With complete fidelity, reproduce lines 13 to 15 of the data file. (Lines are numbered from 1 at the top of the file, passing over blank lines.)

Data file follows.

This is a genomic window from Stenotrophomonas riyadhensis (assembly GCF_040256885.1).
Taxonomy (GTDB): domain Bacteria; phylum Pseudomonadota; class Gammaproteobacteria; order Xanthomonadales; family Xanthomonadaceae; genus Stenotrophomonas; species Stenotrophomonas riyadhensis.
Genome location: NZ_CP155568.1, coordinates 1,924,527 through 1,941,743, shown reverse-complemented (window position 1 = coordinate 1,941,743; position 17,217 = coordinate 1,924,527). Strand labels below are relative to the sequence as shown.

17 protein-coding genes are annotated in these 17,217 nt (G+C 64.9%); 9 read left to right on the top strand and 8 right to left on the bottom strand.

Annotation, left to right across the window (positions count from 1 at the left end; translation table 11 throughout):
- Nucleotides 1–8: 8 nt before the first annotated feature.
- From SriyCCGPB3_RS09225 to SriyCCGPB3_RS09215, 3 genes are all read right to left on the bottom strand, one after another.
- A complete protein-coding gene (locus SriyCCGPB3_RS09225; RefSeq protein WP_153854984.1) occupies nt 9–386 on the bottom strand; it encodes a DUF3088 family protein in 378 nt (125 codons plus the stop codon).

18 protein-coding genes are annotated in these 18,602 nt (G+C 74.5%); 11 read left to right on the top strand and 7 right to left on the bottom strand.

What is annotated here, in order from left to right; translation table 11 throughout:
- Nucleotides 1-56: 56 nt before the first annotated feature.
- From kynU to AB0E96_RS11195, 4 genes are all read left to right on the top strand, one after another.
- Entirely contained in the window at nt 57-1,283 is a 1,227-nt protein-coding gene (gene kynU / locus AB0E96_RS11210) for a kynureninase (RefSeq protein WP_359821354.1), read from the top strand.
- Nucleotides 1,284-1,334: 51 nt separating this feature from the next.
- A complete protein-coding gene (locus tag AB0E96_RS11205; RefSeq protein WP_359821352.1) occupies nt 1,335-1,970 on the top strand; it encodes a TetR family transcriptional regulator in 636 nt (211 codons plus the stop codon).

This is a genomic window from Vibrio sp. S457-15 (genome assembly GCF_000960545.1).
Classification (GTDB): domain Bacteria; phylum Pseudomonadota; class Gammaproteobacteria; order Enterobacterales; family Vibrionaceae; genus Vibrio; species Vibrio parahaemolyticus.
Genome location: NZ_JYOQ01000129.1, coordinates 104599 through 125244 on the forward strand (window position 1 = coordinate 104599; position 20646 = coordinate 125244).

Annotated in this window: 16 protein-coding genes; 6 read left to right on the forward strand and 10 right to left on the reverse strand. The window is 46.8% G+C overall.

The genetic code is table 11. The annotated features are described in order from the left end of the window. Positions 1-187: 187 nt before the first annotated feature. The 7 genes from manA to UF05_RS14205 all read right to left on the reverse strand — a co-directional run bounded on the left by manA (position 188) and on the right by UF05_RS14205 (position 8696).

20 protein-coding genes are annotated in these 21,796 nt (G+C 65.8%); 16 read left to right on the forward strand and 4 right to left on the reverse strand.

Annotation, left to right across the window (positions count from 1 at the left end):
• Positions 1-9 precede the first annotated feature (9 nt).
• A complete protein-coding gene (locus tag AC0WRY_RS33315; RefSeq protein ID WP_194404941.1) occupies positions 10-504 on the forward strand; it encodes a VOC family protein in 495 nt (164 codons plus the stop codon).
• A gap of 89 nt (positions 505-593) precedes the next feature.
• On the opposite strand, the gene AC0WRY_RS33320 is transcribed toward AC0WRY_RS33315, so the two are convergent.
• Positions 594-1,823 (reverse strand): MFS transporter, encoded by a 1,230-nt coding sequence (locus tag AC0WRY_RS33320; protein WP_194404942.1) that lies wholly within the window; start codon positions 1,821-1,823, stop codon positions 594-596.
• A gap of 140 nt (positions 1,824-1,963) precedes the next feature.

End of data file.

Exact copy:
- Entirely contained in the window at nt 57-1,283 is a 1,227-nt protein-coding gene (gene kynU / locus AB0E96_RS11210) for a kynureninase (RefSeq protein WP_359821354.1), read from the top strand.
- Nucleotides 1,284-1,334: 51 nt separating this feature from the next.
- A complete protein-coding gene (locus tag AB0E96_RS11205; RefSeq protein WP_359821352.1) occupies nt 1,335-1,970 on the top strand; it encodes a TetR family transcriptional regulator in 636 nt (211 codons plus the stop codon).